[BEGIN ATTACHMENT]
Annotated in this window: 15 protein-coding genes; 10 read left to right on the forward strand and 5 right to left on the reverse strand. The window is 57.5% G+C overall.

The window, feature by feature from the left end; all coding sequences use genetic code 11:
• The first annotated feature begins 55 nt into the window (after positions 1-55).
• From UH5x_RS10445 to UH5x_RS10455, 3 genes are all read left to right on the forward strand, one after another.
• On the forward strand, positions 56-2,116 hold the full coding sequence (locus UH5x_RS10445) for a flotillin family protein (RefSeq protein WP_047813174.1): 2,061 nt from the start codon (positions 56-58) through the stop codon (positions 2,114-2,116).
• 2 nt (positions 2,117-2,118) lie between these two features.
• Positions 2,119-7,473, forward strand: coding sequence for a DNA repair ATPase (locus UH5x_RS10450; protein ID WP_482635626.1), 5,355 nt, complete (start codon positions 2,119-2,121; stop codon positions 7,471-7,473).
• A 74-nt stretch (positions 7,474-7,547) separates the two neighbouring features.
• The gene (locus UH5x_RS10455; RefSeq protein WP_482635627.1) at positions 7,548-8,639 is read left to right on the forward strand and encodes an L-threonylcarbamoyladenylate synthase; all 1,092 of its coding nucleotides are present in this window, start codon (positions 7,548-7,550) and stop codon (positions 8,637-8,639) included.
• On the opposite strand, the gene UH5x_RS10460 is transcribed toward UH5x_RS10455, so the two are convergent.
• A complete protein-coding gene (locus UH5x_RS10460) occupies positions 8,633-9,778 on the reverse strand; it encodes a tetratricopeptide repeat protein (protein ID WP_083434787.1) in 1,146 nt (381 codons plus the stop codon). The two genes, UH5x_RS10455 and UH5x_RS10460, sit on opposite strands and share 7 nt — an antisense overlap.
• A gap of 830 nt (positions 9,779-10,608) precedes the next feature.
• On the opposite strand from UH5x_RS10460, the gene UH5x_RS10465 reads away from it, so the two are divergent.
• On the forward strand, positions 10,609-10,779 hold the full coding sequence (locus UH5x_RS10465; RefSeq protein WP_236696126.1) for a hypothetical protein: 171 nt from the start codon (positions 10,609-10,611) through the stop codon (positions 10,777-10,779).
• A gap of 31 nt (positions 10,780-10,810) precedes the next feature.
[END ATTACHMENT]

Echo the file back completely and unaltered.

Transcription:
Annotated in this window: 15 protein-coding genes; 10 read left to right on the forward strand and 5 right to left on the reverse strand. The window is 57.5% G+C overall.

The window, feature by feature from the left end; all coding sequences use genetic code 11:
• The first annotated feature begins 55 nt into the window (after positions 1-55).
• From UH5x_RS10445 to UH5x_RS10455, 3 genes are all read left to right on the forward strand, one after another.
• On the forward strand, positions 56-2,116 hold the full coding sequence (locus UH5x_RS10445) for a flotillin family protein (RefSeq protein WP_047813174.1): 2,061 nt from the start codon (positions 56-58) through the stop codon (positions 2,114-2,116).
• 2 nt (positions 2,117-2,118) lie between these two features.
• Positions 2,119-7,473, forward strand: coding sequence for a DNA repair ATPase (locus UH5x_RS10450; protein ID WP_482635626.1), 5,355 nt, complete (start codon positions 2,119-2,121; stop codon positions 7,471-7,473).
• A 74-nt stretch (positions 7,474-7,547) separates the two neighbouring features.
• The gene (locus UH5x_RS10455; RefSeq protein WP_482635627.1) at positions 7,548-8,639 is read left to right on the forward strand and encodes an L-threonylcarbamoyladenylate synthase; all 1,092 of its coding nucleotides are present in this window, start codon (positions 7,548-7,550) and stop codon (positions 8,637-8,639) included.
• On the opposite strand, the gene UH5x_RS10460 is transcribed toward UH5x_RS10455, so the two are convergent.
• A complete protein-coding gene (locus UH5x_RS10460) occupies positions 8,633-9,778 on the reverse strand; it encodes a tetratricopeptide repeat protein (protein ID WP_083434787.1) in 1,146 nt (381 codons plus the stop codon). The two genes, UH5x_RS10455 and UH5x_RS10460, sit on opposite strands and share 7 nt — an antisense overlap.
• A gap of 830 nt (positions 9,779-10,608) precedes the next feature.
• On the opposite strand from UH5x_RS10460, the gene UH5x_RS10465 reads away from it, so the two are divergent.
• On the forward strand, positions 10,609-10,779 hold the full coding sequence (locus UH5x_RS10465; RefSeq protein WP_236696126.1) for a hypothetical protein: 171 nt from the start codon (positions 10,609-10,611) through the stop codon (positions 10,777-10,779).
• A gap of 31 nt (positions 10,780-10,810) precedes the next feature.